When burning fat, the body produces by-products that find their way into the blood,” explains Andreas Güntner, a postdoc in the group of ETH Professor Sotiris Pratsinis. In the pulmonary alveoli, these molecules – especially the volatile ones – enter the air exhaled by the person. The most volatile of these lipid metabolites is acetone. Güntner and his colleagues have developed a small gas sensor that measures the presence of this substance. The sensor is much more sensitive than previous sensors: it can detect a single acetone molecule in hundred million molecules. It also measures acetone exclusively, so the more than 800 other known volatile components in exhalations do not affect the measurement.
Major individual differences
In collaboration with pulmonary specialists at the University Hospital Zurich led by Malcolm Kohler, Professor and Director of the Department of Pulmonology, the researchers tested the functioning of the sensor in volunteers while they exercised. The test subjects completed a one-and-a-half-hour session on a bicycle ergometer with two short breaks. Researchers asked the test subjects to blow into a tube that was connected to the acetone sensor at regular intervals.
“We were able to show how the acetone concentration in the exhalations varies greatly from person to person,” says Güntner. Scientific opinion used to hold that athletes only begin burning fat after a certain period of physical exertion and on reaching a certain heart rate, but this view is now outdated. The measurements taken by the researchers in Zurich showed that lipolysis in some test subjects did, in fact, only start towards the end of the one-and-a-half-hour training session. In the other volunteers, the measurements showed that their bodies began burning fat much sooner.
Control measurements showed that the new measurement method correlated well with the concentration of the biomarker beta-hydroxybutyrate in the blood of the test subjects. This blood analysis is one of today’s standard methods for monitoring lipolysis.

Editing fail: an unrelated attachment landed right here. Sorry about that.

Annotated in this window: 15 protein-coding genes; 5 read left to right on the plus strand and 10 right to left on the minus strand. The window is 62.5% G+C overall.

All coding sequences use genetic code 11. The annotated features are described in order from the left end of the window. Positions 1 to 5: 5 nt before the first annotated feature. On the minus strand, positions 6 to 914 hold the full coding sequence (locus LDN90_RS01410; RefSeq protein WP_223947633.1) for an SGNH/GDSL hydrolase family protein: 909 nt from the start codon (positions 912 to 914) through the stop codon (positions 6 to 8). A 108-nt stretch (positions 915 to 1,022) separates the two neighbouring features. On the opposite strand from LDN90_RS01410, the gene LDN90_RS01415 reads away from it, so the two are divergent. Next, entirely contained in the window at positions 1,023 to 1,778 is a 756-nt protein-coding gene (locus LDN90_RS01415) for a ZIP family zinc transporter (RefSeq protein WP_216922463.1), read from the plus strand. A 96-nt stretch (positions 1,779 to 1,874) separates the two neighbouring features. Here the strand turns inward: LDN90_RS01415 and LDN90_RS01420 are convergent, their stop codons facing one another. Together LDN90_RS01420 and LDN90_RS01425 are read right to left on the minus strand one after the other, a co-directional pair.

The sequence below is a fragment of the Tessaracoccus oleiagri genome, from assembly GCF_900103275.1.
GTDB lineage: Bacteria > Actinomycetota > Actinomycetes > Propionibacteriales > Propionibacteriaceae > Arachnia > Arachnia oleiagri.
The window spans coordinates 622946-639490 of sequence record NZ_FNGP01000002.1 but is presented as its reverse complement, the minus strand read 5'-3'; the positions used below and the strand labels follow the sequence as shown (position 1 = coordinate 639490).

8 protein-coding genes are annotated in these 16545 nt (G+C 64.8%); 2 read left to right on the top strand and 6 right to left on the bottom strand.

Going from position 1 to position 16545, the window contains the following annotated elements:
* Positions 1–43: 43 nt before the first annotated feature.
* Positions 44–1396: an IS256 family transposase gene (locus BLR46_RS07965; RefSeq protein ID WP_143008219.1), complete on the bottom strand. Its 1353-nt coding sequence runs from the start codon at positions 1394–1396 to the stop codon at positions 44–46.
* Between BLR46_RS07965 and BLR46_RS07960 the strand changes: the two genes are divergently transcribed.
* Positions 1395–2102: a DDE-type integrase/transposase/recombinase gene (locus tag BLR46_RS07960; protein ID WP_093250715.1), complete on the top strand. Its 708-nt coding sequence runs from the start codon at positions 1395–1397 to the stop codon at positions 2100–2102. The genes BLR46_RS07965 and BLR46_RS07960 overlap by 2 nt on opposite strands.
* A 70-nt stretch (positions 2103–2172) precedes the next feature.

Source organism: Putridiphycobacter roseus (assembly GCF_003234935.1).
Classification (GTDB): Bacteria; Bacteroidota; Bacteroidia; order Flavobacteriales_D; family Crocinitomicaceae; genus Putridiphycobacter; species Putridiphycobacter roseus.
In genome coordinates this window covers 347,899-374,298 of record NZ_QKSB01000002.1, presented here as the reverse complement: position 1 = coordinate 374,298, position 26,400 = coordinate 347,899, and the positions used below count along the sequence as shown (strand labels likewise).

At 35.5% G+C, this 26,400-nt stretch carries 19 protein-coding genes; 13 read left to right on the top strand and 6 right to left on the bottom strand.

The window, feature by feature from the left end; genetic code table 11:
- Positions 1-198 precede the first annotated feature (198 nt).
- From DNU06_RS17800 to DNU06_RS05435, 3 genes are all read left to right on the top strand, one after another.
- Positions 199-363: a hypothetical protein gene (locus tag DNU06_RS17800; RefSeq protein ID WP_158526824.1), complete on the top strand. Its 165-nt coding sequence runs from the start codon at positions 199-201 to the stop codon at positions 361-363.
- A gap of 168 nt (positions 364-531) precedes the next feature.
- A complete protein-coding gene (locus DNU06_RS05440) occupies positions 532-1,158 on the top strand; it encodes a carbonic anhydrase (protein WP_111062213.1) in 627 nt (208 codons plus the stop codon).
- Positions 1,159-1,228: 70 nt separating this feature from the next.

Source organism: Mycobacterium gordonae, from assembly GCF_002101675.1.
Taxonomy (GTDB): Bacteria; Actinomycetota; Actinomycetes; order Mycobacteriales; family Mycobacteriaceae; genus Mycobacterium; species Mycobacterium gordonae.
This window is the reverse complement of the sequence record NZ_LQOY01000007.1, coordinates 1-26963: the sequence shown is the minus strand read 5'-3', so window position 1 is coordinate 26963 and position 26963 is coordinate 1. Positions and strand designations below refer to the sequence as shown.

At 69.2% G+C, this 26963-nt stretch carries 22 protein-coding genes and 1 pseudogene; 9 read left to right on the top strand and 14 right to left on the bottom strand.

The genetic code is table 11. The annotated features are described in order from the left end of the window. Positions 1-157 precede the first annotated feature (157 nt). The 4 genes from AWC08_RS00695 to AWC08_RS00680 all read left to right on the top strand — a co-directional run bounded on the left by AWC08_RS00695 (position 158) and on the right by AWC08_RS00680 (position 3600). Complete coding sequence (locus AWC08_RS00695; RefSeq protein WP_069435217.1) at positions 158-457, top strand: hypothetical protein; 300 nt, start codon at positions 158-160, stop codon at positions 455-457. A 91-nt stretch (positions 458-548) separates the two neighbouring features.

Interaction with nanoparticles
The sensor developed by the scientists uses a chip coated with a porous film of special semiconducting nanoparticles. The particles are tungsten trioxide that the researchers have implanted with single atoms of silicon.
Development of the chip began seven years ago when ETH Professor Pratsinis and his colleagues discovered that tungsten trioxide nanoparticles interact with acetone if the atoms of the nanoparticles are arranged in a certain crystalline structure. The interaction reduces the electrical resistance of the chip coated with the nanoparticles, and this phenomenon can then be measured.
Originally, the idea was to use the chip to diagnose diabetes, because the exhaled breath of patients with untreated type 1 diabetes contains high concentrations of acetone. Since then, however, the scientists have shown that the sensor is in fact sensitive enough to detect the very low acetone concentrations in a person’s exhalations during exercise.
The chip used in this study is the size of a 1-cent euro coin, but the researchers are working to refine the measurement technology so that it will be possible with much smaller chips. The goal is to offer the chip in a manageably sized device. “This would allow athletes and people who want to lose weight to check for themselves when their bodies begin to burn fat so that they can optimize their training regimen,” says Güntner.
Cheap, small and yet highly sensitive
Highly sensitive acetone measurements were already possible with other instruments, for instance mass spectrometers, which are large laboratory devices that cost several hundred thousand Swiss francs. Continue reading